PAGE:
There will be no rejoicing until Mr Blair apologises for misleading us over Iraq

Click to follow
The Independent Online

In the House of Commons yesterday, Tony Blair asked us to rejoice at the fact that Iraq had been liberated. This echo of Margaret Thatcher's infamous exhortation during the Falklands campaign serves only to demonstrate the extent of the Prime Minister's arrogance over the war. As Robert Fisk has demonstrated in his reports for the paper this week, the state of Iraq at the moment is no cause for rejoicing - "they must endure the anarchy we call freedom," he wrote yesterday from Najaf. And if Mr Blair believes the British people are in the mood to join in his celebrations of a misbegotten foreign adventure, he is sorely mistaken, as recent by-elections and polls have revealed.

In the House of Commons yesterday, Tony Blair asked us to rejoice at the fact that Iraq had been liberated. This echo of Margaret Thatcher's infamous exhortation during the Falklands campaign serves only to demonstrate the extent of the Prime Minister's arrogance over the war. As Robert Fisk has demonstrated in his reports for the paper this week, the state of Iraq at the moment is no cause for rejoicing - "they must endure the anarchy we call freedom," he wrote yesterday from Najaf. And if Mr Blair believes the British people are in the mood to join in his celebrations of a misbegotten foreign adventure, he is sorely mistaken, as recent by-elections and polls have revealed.

The Commons debate failed to give Mr Blair the "closure" on the issue of Iraq for which he is so desperate. This is because the most serious charge against the Government, revealed in the Butler report, still stands unanswered. The Prime Minister failed to explain why he left out caveats from the security services about Saddam Hussein's biological and chemical weapons capability. The Tory leader Michael Howard repeatedly pressed this point, but Mr Blair maintained that his startling claims about Saddam's weapons capability in the run-up to war accurately reflected the "general picture" of the information he was shown by the intelligence services. Close reading of the Butler report does not support this.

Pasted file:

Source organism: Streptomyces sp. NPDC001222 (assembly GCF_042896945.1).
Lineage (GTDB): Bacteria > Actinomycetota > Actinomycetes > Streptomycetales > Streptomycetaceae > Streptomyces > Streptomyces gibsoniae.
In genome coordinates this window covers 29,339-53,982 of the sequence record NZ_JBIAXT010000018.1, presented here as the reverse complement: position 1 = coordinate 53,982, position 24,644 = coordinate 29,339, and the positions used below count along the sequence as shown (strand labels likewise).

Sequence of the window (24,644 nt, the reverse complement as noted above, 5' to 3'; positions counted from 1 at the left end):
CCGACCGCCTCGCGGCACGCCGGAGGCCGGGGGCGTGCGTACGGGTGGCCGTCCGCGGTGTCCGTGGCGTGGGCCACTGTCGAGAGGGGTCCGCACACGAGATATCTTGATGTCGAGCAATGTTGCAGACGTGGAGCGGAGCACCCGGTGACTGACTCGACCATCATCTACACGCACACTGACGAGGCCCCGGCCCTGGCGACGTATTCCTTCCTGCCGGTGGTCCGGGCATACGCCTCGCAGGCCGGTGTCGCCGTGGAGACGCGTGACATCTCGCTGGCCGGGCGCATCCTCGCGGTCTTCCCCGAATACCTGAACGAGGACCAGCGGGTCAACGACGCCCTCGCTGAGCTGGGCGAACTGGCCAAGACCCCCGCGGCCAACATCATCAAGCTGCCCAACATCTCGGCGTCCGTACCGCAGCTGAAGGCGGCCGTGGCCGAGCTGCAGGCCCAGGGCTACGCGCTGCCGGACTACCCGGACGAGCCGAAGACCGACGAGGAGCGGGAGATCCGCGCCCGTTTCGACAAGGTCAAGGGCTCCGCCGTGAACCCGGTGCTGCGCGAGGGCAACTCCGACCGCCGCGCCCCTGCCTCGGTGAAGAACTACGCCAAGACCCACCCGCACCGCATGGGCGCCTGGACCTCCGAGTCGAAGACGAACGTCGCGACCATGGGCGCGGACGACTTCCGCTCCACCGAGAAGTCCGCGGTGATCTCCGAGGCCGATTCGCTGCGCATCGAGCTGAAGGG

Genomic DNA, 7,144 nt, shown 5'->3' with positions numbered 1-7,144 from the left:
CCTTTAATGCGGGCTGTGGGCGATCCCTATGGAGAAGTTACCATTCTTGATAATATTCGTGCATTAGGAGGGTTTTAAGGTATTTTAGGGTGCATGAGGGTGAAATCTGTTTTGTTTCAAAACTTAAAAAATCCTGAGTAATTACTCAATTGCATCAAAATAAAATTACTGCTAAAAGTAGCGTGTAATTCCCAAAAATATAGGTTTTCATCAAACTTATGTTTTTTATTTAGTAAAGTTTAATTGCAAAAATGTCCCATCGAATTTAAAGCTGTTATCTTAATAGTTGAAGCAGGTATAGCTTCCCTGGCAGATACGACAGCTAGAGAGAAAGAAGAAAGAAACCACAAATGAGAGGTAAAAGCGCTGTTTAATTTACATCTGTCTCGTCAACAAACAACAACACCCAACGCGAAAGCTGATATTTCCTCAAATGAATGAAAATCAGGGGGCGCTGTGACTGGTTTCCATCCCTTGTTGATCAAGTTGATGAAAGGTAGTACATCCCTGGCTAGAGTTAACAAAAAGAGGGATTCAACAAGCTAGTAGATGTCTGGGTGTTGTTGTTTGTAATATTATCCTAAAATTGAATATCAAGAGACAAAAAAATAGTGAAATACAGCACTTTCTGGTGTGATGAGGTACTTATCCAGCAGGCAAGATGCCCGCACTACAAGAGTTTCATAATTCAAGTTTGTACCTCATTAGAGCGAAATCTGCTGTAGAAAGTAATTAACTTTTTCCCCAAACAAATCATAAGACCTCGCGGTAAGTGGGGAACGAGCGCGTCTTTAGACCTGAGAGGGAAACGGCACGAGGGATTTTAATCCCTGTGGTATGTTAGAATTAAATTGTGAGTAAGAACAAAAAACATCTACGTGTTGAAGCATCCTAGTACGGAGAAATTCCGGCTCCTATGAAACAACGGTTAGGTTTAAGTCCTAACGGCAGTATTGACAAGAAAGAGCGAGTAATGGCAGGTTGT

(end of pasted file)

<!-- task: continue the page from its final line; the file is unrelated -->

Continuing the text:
In truth, the Prime Minister was only able to dodge the main issue so effectively because the Tories are proving so ineffective in holding him to account. Since they committed themselves wholeheartedly to the invasion of Iraq last year, the Tories lack sufficient credibility now they are trying to question the basis of that decision to invade. Mr Howard was not the leader of his party at that time, but there was certainly no ambiguity about his support for the war. Mr Blair had a lot of fun quoting the Tory leader's words; in the end, Mr Howard spent almost as much time as the Prime Minister defending the war.

The Liberal Democrat leader, Charles Kennedy, put Mr Howard to shame. His incisive critique of the Government's policy towards Iraq underlined the Liberal Democrats' emerging claim to be the natural party of opposition. On the question of Iraq, this is undeniably true. Their robust and principled criticism of the Government, from the moment the drums of war began to beat, has done them great credit.

Mr Kennedy also made some unusually powerful criticisms of Mr Blair's style of government, picking up where Lord Butler's report left off. Despite its muted tone, it is clear Lord Butler felt the informal foreign policy meetings in Downing Street undermined the Cabinet's collective responsibility and revealed a dangerously cavalier attitude to committing the country to war. Mr Blair announced yesterday that in future such meetings will be formal, and treated as ad hoc committees of the Cabinet. And in an attempt to avoid a repeat of the notorious September 2002 dossier fiasco, all such dossiers will be presented separately from the political case. He also promised a shake-up of the intelligence services - but, sadly, did not say that John Scarlett would be barred from his new job as head of MI6.

This is Mr Blair's way of demonstrating that the lessons of the Butler report have been learnt, but as a response it is far from satisfactory. The message from Mr Blair is clear: it will be business as usual. As Mr Kennedy pointed out yesterday, this does not add up to the "genuine contrition" which is required from the Prime Minister for so grievously misleading Parliament and the British people about Iraqi weapons of mass destruction. It is a sorry way to mark ten years as leader of the Labour Party.

Until Mr Blair offers a satisfactory explanation of why he shed vital intelligence service caveats in making the case for war, the question of Iraq will continue to plague him. When the Prime Minister faces up to his terrible misjudgements, that will be a time to rejoice. But not before.

Comments